Look, I don’t enjoy being the a-hole food critic. It’s no fun. Bad reports may be fun to read, but they’re certainly not fun to write. I have no problem blasting the latest pretentious restaurant in the latest hipster neighborhood. But the places I visit as The Tacoist are, for the most part, mom and pop places. That’s the point of this blog — to shine the spotlight on restaurants that the media has ignored. Just because they aren’t located in Southtown or the Pearl or on the St. Mary’s Strip doesn’t mean some of these taquerias aren’t doing great things in the kitchen. On the other hand, it’s important to realize that some of these restaurants may not want the attention.
Now I’m meandering.
The flour tortillas at El Taco de Jalisco on Vance Jackson sucked.
I cannot describe their quality more tactfully than that because I’m not that good a writer. And these poor people probably don’t deserve this harshness. The service there was very, very good, as the service is at 98 percent of taquerias in San Antonio because we are a hospitable people and that’s in large part what makes us a great city. But excellent service can’t save these tortillas.
They were overall thick and, in some places, hard. So hard that the tortilla of the papa a la Mexicana, for example, crumbled, I shit you not. Maybe these tortillas were respectable when they were first made, but the ones I ate were stale. There’s no other explanation.
The discovery of severely subpar tortillas will happen when you attempt to eat at every taqueria in San Antonio — you’ll find some bumps in the road. This is disappointing because the fillings weren’t as bad as the tortillas. There were glimmers . . .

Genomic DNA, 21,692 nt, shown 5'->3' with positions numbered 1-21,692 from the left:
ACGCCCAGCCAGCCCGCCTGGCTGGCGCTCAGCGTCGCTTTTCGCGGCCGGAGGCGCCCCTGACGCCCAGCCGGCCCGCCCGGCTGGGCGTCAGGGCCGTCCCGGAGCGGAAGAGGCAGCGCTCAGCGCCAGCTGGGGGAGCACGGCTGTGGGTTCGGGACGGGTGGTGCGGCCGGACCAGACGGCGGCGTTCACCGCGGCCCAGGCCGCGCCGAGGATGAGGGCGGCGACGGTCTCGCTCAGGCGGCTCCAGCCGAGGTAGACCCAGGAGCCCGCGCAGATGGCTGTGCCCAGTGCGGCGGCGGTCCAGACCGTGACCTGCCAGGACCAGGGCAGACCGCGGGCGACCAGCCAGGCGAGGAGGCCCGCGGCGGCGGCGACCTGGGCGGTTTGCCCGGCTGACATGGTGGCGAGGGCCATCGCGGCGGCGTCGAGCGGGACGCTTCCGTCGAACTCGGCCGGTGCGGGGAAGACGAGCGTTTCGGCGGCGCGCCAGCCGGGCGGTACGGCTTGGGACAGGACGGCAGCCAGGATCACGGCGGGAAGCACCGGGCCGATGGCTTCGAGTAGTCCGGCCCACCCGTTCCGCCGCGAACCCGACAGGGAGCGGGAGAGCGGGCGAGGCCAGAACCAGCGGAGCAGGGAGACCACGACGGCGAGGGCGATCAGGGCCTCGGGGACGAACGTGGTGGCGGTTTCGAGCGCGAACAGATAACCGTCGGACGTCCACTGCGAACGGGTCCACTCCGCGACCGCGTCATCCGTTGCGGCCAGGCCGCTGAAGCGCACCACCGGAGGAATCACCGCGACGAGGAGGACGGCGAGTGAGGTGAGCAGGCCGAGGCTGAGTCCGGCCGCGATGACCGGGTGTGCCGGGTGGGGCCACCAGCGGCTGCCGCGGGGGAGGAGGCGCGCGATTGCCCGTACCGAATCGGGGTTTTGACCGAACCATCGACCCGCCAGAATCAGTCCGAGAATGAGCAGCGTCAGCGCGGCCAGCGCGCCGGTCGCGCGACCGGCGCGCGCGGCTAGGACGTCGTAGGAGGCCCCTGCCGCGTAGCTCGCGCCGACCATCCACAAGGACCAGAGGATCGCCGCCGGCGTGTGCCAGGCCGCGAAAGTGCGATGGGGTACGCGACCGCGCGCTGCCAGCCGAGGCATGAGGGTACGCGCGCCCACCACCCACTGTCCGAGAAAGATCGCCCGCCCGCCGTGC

The machacado, for example, had very good meat flavor and was definitely not dull. The egg was not the best and a bit overdone, but the flavor of the dried meat carried this taco to respectability.
The carne guisada was braised in a red sauce as opposed to the murky, muddy stew that defines the South Texas version. One bite in and the stew immediately rang of guajillo pepper — more of that mild and mellow flavor. The meat itself didn’t have a lot of fat, which was great, but then I started to chew and it was difficult. My jaw got sore the way one’s jaw does when chewing gum incessantly. Aside from the guajillo, this carne guisada didn’t pack much flavor. Kind of a one-note stew, which is a sin for stew.
The potatoes in the papa a la Mexicana actually tasted great and were well-cooked, but they were in desperate need of seasoning. The diced onion and peppers added that pop that makes this taco so brilliant. But, again, those tortillas.
So, I switched up the tortilla by ordering bean and cheese on corn. Yes, a very good tortilla that was thick and had mild corn flavor. But the beans . . . flavorless and grainy. Grainy like they had never achieved that perfect tenderness while in the pot. Not good.
The one true highlight was the red sauce. I couldn’t figure it out, but it was like a mixture of dried peppers — hints of the ubiquitous chile de arbol — and tomatoes. It was very tasty, but unfortunately not enough to save these tacos.
And so this visit to El Taco de Jalisco is another reminder of the important role the tortilla plays in a taco. As I’ve said before, it is literally the foundation of every taco. You get that wrong, and you’re pretty much a goner. They make other foods at this restaurant on Vance Jackson as you can tell from the writings across the facade. Yes. Go for the sopapillas. Though I didn’t have them, I’m sure they’re wonderful. They’re also free.
El Taco de Jalisco, 4407 Vance Jackson Road, (210) 349-6906
— Worth traveling across town for
— Average S.A. taqueria. Some hits, some misses
— Mostly misses
— Benjamin Olivo
What do you think? Is there a taco I should have ordered, but didn’t? Have any taco news, issues or concerns? Email me at firstname.lastname@example.org.